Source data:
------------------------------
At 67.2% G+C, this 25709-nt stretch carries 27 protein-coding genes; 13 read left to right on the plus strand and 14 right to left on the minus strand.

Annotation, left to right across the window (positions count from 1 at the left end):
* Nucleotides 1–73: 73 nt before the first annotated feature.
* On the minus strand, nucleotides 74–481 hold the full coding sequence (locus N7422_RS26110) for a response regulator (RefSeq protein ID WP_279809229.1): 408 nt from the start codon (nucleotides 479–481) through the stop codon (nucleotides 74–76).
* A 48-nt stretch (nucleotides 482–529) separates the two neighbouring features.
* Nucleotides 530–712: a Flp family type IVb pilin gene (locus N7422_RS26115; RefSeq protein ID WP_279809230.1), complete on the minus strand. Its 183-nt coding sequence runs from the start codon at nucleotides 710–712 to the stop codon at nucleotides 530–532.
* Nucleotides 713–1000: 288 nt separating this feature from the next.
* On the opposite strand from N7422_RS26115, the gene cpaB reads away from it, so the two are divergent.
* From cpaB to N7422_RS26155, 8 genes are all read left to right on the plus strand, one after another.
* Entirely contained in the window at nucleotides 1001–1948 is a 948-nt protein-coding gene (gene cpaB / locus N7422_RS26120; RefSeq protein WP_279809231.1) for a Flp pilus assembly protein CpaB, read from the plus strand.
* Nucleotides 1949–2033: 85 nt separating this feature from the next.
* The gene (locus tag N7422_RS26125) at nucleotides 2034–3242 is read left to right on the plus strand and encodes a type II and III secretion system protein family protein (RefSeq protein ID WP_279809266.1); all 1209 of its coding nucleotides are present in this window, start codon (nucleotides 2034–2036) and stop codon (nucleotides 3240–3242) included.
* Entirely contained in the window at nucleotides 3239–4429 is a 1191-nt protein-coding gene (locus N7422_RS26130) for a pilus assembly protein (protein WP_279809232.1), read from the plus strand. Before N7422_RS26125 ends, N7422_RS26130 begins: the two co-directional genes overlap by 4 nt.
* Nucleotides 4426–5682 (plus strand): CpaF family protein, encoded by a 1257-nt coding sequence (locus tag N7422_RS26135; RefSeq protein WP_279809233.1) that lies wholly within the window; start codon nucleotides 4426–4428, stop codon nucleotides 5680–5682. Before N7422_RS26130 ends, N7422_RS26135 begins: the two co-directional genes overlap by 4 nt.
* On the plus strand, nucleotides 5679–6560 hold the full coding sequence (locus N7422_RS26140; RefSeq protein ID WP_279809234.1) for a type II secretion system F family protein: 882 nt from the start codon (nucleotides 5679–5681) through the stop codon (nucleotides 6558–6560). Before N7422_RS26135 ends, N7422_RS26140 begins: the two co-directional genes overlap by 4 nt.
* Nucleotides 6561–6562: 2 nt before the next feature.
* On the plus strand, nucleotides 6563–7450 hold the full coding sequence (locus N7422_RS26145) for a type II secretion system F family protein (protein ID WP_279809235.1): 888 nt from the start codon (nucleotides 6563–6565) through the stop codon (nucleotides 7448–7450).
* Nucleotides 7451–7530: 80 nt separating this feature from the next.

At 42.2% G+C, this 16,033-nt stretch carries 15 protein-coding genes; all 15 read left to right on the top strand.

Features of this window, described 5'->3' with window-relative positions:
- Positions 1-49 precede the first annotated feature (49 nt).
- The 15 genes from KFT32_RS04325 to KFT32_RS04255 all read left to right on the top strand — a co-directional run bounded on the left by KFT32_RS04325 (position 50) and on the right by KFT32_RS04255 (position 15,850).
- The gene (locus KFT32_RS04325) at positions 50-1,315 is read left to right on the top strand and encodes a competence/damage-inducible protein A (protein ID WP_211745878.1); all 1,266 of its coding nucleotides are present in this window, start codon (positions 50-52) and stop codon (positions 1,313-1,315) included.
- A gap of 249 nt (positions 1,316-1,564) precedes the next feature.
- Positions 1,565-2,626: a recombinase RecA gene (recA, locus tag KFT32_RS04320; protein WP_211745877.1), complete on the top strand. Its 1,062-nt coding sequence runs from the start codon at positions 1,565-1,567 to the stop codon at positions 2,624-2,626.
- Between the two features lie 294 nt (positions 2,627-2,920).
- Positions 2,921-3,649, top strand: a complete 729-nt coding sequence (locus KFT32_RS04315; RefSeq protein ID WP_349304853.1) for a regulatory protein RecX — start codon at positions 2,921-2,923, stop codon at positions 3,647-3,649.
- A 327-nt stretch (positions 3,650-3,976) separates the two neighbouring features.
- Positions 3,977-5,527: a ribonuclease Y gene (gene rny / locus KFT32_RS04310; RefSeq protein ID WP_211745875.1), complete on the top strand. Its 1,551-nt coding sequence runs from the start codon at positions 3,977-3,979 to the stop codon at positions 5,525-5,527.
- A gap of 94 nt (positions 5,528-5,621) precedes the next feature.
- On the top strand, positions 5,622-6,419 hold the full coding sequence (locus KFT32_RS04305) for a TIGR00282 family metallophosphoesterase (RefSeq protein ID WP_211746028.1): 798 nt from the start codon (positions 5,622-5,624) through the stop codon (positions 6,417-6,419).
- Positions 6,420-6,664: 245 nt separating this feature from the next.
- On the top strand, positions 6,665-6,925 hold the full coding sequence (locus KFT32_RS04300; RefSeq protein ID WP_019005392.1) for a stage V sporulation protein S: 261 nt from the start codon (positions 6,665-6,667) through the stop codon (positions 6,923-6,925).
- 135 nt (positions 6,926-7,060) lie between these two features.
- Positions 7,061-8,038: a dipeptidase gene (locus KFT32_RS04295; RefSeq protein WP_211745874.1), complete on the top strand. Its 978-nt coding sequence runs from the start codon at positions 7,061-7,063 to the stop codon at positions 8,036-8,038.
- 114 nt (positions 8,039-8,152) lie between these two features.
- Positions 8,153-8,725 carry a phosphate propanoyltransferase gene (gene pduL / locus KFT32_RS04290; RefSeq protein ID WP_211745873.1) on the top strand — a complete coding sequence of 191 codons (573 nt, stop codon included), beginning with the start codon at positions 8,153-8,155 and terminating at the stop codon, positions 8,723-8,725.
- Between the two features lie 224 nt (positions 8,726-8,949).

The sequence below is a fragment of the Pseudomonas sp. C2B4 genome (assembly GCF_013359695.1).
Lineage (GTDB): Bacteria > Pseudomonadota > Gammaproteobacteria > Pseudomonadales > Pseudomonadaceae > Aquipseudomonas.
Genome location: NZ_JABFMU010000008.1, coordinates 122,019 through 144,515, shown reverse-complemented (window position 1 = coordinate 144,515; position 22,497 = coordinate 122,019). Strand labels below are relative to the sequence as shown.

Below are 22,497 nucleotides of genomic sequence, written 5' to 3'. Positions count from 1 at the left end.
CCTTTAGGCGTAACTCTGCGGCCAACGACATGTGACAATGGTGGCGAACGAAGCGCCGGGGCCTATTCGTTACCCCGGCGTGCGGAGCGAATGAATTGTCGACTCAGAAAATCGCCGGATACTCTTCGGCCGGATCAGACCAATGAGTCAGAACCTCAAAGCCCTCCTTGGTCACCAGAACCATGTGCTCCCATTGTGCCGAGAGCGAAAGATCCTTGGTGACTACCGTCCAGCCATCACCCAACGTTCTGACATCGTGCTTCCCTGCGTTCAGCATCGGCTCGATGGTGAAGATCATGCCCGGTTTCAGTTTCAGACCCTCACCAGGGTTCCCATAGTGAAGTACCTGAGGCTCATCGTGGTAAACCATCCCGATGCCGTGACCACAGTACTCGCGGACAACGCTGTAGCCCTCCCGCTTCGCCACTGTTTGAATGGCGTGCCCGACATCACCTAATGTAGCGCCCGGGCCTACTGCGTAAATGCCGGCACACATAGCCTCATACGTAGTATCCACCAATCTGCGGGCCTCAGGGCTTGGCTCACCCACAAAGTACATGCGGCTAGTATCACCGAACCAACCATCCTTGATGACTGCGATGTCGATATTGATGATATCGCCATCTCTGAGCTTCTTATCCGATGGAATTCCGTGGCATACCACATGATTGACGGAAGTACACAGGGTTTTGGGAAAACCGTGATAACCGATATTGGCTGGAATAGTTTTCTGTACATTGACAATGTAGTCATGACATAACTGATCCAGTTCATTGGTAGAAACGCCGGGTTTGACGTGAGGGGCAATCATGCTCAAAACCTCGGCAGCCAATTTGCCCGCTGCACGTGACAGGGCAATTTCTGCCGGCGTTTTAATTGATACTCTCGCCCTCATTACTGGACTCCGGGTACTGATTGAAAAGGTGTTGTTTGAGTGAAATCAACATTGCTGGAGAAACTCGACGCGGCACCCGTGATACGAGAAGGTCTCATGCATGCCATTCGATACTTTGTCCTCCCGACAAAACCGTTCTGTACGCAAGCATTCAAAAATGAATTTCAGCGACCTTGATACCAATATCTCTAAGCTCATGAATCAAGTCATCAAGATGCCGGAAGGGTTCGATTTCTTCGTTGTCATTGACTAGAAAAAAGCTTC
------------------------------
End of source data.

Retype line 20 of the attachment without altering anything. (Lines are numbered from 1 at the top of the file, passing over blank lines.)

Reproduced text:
Features of this window, described 5'->3' with window-relative positions: